The fights for our humanity cannot be separated from one another. And the truth is, standing up for our own diversity, reflected in ecology all around us, makes us stronger and more resilient. That is why, while the mainstream environmental movement remains predominantly white, cisgender, and heteronormative, its future is not—and I think of how much queer and trans communities have to offer as we embrace the ways our lives hold multiplicities. When we say there is no climate justice without queer liberation, it means that our struggles are intertwined and none of us are free until all of us are free.
Marginalized people of color, including queer people of color in the United States and the Global South, shoulder the heaviest impacts of climate change, often finding themselves on the frontlines of ecological disaster. Poverty, discrimination, houselessness, incarceration, and chronic illness or disability—due to lack of access to health care—are often behind this injustice. One study found that 40 percent of U.S. youth who identify as houseless also identify as LGBTQ+. These same individuals are often also overlooked after disasters or left out of relief packages. Pre-existing disparities among our communities are compounded when we are confronted with threat multipliers like climate change and pollution.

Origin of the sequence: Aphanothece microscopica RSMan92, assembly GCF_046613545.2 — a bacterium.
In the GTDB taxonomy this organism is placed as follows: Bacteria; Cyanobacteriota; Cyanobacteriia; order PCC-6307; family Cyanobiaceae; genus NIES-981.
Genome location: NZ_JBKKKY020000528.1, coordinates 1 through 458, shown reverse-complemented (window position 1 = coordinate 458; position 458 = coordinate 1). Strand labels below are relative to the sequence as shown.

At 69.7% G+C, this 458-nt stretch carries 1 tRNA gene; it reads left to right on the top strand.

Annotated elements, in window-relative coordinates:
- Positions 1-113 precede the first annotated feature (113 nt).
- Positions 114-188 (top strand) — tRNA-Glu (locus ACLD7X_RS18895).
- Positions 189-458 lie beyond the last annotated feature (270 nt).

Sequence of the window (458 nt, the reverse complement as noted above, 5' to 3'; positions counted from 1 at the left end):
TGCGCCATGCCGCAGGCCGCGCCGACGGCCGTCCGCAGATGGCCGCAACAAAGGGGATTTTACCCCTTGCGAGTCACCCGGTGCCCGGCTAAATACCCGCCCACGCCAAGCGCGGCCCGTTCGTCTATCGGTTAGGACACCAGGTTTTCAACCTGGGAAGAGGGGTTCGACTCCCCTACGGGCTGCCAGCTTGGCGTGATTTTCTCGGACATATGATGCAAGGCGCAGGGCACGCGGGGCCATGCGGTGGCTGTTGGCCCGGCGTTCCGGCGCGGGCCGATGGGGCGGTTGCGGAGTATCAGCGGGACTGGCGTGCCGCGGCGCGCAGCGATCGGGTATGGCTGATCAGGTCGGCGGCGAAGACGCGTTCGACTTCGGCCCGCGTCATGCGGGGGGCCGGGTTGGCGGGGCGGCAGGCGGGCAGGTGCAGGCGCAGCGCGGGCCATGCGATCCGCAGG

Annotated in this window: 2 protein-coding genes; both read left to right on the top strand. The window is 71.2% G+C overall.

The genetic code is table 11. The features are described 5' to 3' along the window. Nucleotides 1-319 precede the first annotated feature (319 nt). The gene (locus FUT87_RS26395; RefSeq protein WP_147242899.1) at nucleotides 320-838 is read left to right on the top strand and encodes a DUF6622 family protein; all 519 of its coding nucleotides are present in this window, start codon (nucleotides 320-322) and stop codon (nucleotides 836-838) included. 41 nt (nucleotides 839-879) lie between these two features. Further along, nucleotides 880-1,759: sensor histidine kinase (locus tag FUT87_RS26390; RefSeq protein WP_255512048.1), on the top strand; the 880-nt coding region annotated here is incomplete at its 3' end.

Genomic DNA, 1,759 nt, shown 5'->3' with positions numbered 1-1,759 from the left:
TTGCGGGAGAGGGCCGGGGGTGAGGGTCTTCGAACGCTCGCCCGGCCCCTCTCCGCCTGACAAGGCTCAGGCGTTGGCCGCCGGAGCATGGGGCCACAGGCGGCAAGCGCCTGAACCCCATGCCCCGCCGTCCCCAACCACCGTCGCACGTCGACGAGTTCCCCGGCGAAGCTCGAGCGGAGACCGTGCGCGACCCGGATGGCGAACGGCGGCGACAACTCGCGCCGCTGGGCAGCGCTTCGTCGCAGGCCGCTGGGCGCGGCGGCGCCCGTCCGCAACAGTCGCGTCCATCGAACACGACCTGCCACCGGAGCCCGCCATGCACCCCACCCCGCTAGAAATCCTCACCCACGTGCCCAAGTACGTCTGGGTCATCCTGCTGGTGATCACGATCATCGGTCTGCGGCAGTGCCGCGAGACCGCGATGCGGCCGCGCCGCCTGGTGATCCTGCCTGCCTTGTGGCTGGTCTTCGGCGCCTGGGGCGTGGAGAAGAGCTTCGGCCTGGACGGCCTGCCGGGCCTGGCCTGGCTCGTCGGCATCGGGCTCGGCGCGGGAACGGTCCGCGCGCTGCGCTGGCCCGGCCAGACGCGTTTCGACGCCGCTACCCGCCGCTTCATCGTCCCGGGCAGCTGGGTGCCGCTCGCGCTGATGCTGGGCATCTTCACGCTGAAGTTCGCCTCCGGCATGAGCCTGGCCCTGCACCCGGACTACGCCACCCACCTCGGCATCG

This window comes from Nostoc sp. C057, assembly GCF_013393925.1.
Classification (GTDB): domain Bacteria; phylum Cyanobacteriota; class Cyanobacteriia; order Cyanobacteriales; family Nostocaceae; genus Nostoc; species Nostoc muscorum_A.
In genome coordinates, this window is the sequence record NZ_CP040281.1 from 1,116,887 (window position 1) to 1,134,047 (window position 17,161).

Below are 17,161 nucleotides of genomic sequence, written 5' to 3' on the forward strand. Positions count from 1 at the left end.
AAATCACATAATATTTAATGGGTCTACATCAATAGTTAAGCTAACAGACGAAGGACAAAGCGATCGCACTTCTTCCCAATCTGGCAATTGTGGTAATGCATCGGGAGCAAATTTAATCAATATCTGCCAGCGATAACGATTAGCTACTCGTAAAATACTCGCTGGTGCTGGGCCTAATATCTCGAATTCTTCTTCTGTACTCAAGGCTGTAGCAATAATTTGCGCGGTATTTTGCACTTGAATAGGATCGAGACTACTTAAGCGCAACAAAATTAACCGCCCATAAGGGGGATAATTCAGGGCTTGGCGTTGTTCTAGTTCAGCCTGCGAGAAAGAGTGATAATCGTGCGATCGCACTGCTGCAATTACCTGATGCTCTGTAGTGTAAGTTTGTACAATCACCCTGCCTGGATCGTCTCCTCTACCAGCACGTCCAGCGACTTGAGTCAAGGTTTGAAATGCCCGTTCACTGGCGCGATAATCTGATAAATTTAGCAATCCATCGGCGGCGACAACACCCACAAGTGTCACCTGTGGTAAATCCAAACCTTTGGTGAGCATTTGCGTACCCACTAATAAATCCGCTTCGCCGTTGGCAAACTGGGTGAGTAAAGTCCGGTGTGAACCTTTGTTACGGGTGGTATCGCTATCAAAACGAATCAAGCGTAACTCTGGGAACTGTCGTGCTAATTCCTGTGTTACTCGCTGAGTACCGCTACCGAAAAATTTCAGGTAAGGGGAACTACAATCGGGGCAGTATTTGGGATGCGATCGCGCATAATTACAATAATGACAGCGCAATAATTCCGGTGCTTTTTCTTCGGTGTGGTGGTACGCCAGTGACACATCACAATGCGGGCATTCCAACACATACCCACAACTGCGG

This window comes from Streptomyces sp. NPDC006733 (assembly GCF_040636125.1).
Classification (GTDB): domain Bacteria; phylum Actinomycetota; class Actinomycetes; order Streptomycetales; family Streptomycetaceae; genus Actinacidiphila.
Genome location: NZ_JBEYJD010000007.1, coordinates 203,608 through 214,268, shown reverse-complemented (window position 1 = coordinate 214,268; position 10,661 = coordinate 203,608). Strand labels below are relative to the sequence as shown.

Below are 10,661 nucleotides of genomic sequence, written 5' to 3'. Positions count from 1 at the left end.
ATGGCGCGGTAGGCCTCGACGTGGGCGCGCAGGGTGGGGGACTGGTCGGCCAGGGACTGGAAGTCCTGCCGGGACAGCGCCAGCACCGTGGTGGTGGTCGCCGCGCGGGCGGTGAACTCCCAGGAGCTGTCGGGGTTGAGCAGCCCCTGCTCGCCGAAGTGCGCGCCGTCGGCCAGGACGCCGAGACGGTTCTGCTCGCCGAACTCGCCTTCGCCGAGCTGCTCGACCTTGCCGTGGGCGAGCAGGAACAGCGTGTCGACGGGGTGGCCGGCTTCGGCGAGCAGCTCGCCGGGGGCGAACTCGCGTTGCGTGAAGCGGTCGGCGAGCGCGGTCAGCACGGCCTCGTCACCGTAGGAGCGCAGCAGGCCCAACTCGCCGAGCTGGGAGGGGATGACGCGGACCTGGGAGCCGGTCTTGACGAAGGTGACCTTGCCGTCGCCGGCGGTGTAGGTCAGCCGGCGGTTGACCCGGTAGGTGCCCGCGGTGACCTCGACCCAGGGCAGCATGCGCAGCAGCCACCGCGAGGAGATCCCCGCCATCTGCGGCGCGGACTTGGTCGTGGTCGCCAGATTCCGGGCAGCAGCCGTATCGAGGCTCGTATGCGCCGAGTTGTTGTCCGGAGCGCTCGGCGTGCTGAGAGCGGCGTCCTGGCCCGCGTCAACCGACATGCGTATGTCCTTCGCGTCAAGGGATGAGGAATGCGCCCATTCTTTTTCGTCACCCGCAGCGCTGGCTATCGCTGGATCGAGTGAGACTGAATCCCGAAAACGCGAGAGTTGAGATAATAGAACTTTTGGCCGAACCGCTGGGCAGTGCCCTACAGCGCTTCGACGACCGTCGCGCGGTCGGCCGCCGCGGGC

When we fight for thriving ecosystems, abundant biodiversity, and an end to fossil fuel exploitation and pollution, we also fight against discrimination based on gender and sexuality and other structural oppressions. From clearcutting old-growth forests to growing monoculture for industry or building pipelines on stolen land, this system—with roots in capitalism—deems anything in its way disposable.
As we face down these inequities and take care of our own, we embody what it looks like to think of new frameworks for society that do not destroy the earth or ourselves. So many in the community have already been building the worlds we want to live in—worlds where nobody is disposable and all people can drink clean water, breathe clean air, and feed their communities. Even just over the past few years, community members have shared resources with one another for how to access health care and personal protective equipment, and to survive disaster. These strong interconnected networks of resistance and resilience are helping to ensure a livable future for queer and trans people.
This Pride Month—and every month—I ground myself in the teachings of my queer and trans ancestors and resolutely reclaim pride as a call to action, action against the co-optation of our movement and against state violence in all of its forms. As we fight for our liberation, let us uproot what holds us back and remember we already have what we need.